Review: The German Doctor

This review was originally posted on Punch Drunk Critics

Every now and then you end up seeing films that you literally never heard of from anywhere. This tends to happen with a lot of foreign films for us people here in the United States; even with all our Internet and social media and such, things fall through the cracks. This happened to me with the film The German Doctor. This film was at Cannes last year and was even Argentina’s entry for the Foreign Language Film category in the Oscars this year.

The German Doctor, also titled Wakolda, is based off a novel of the same name. The story is about real-life Nazi war criminal Josef Mengele, who performed genetic experiments on people in Auschwitz, who after the war fled to Southern America and lived in secret.

Most of the story and film is about him meeting this family headed by Enzo and Eva as they go to Bariloche, where Mengele takes an interest in their 12-year-old daughter Lilith, who he feels is too small for her age.  From there he works his way in and gathers the trust from the family to help her; using his knowledge, he helps her reach “normalcy”. The film does a really great job of the quiet moments with his interaction with the family, especially the daughter Lilith and mother Eva, who basically trust him blindly. Florencio Bado, who plays Lilith, can really hold her own on screen with all the other actors actually steals the show from them constantly. Diego Peretti is also fantastic as the patriarch of the family Enzo, which is the only one we see that is always leery of this German man that has befriended his family. For me, Enzo is the character that really drew me into the film, since the performance was so well done you could see Enzo’s thinking that this man was not what he made himself out to be.

Now here’s the thing with this film: It’s a really good film for about 85% of the way through. It’s a very quiet and slow-paced film that really doesn’t let you in on Mengele’s secret, and that’s commendable. There are no real super-blatant HE’S A NAZI moments in the first 15 minutes or so. It lets you pick out the clues. The part that really knocks the film down is that the last 15 minutes feel greatly rushed; all of the sudden there’s a chase and Mossad is there and everything. It made feel like I went from watching part of the second act and skipped through most of the third to the resolution of the story. It left me wanting, and things felt left out. I never read the novel (and to be honest, had never even heard of it), but I just feel there is a bit more that was cut out for time.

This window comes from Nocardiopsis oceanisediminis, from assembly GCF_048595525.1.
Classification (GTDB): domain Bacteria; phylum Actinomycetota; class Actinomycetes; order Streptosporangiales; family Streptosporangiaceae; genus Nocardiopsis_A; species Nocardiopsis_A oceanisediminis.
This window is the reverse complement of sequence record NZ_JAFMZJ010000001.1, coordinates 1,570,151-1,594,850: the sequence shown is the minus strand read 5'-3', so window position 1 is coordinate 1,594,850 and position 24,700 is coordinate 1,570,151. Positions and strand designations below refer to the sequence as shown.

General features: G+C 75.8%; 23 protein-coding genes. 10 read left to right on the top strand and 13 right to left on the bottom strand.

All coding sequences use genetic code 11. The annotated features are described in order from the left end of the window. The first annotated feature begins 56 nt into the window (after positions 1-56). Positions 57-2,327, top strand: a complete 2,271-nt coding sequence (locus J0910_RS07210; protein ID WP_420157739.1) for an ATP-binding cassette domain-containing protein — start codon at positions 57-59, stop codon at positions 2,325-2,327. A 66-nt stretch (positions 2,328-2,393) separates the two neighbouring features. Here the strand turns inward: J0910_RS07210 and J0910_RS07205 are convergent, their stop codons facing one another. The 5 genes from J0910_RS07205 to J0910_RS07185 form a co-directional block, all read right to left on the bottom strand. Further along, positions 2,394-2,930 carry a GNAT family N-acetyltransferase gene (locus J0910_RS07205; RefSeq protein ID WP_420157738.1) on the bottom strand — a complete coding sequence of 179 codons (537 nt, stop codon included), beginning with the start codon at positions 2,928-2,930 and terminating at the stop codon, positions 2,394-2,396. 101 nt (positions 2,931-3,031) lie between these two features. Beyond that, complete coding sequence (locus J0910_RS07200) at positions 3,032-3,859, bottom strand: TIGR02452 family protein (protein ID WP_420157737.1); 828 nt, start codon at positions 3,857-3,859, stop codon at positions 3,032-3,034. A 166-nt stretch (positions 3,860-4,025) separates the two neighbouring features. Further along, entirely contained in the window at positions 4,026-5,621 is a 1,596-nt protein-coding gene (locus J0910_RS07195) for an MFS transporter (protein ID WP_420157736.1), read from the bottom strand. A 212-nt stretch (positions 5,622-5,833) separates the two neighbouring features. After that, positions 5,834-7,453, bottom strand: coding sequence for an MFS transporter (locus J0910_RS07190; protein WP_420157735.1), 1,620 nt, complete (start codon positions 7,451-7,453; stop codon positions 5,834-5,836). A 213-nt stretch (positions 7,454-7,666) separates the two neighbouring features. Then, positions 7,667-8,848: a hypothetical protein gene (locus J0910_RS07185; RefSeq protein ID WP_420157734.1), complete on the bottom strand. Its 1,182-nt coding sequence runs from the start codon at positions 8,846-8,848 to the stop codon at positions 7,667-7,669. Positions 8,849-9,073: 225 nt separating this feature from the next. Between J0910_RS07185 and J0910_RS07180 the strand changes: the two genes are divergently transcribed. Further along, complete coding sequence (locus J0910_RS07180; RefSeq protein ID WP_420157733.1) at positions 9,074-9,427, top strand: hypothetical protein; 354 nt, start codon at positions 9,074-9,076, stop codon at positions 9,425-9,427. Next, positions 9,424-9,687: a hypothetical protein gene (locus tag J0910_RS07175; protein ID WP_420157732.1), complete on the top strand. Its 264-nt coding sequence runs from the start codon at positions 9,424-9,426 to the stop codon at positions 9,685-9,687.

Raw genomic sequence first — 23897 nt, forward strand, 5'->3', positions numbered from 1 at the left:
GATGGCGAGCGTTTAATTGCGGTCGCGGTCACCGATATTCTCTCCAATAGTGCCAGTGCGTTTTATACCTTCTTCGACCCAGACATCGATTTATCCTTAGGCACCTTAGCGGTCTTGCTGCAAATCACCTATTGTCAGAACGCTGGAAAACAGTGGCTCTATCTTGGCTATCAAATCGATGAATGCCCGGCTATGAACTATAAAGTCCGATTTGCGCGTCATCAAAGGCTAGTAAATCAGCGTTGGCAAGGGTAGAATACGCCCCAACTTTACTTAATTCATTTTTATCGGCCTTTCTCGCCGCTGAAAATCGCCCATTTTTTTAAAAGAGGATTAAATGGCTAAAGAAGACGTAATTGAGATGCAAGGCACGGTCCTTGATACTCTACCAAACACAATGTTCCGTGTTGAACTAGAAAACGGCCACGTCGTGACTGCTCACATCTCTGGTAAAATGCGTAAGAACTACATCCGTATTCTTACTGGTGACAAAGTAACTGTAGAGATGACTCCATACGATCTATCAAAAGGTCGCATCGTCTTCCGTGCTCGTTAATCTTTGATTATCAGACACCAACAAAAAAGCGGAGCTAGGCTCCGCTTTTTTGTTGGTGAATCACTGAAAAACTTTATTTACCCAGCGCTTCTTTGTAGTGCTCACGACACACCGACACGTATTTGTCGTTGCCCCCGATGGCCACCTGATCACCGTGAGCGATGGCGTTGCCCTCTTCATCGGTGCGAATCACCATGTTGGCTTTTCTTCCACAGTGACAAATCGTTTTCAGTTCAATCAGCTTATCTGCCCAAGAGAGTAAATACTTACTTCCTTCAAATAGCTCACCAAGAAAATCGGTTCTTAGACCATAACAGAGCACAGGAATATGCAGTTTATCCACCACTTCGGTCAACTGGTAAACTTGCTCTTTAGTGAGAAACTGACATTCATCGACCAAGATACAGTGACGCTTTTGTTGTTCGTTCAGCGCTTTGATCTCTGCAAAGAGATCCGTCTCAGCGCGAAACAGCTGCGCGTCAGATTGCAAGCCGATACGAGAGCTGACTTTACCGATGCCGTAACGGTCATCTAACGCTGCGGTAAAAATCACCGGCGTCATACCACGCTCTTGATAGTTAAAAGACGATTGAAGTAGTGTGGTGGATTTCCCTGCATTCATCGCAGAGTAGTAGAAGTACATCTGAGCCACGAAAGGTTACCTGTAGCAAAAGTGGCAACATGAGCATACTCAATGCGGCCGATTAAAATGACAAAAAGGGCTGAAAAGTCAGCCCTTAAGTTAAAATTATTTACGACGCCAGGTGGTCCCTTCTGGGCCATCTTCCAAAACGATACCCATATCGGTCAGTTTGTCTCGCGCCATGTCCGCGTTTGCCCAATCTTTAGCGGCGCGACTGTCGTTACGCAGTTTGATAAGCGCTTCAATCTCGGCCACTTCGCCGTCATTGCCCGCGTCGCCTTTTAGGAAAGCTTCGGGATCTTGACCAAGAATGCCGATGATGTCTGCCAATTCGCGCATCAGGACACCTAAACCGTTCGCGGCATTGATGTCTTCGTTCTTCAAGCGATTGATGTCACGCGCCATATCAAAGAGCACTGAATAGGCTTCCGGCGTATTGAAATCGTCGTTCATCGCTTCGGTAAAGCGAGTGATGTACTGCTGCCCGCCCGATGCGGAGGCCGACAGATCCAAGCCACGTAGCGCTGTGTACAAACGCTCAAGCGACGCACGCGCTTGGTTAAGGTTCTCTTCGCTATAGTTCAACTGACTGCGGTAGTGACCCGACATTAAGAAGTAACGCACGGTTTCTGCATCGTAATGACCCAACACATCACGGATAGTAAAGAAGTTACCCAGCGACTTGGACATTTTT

One last thing another thing I really liked is that they were able to keep the Mengele/Lilith relationship and interaction free of any sexual creepiness. For me it feels like too many films like to go into a Lolita realm even just a little when it’s not needed at all. Overall this film is really solid and good. It’s worth seeing especially if you’re looking for something to see that isn’t all loud, CGI-heavy, and full of cartoon characters. The German Doctor is really good, just not great.  

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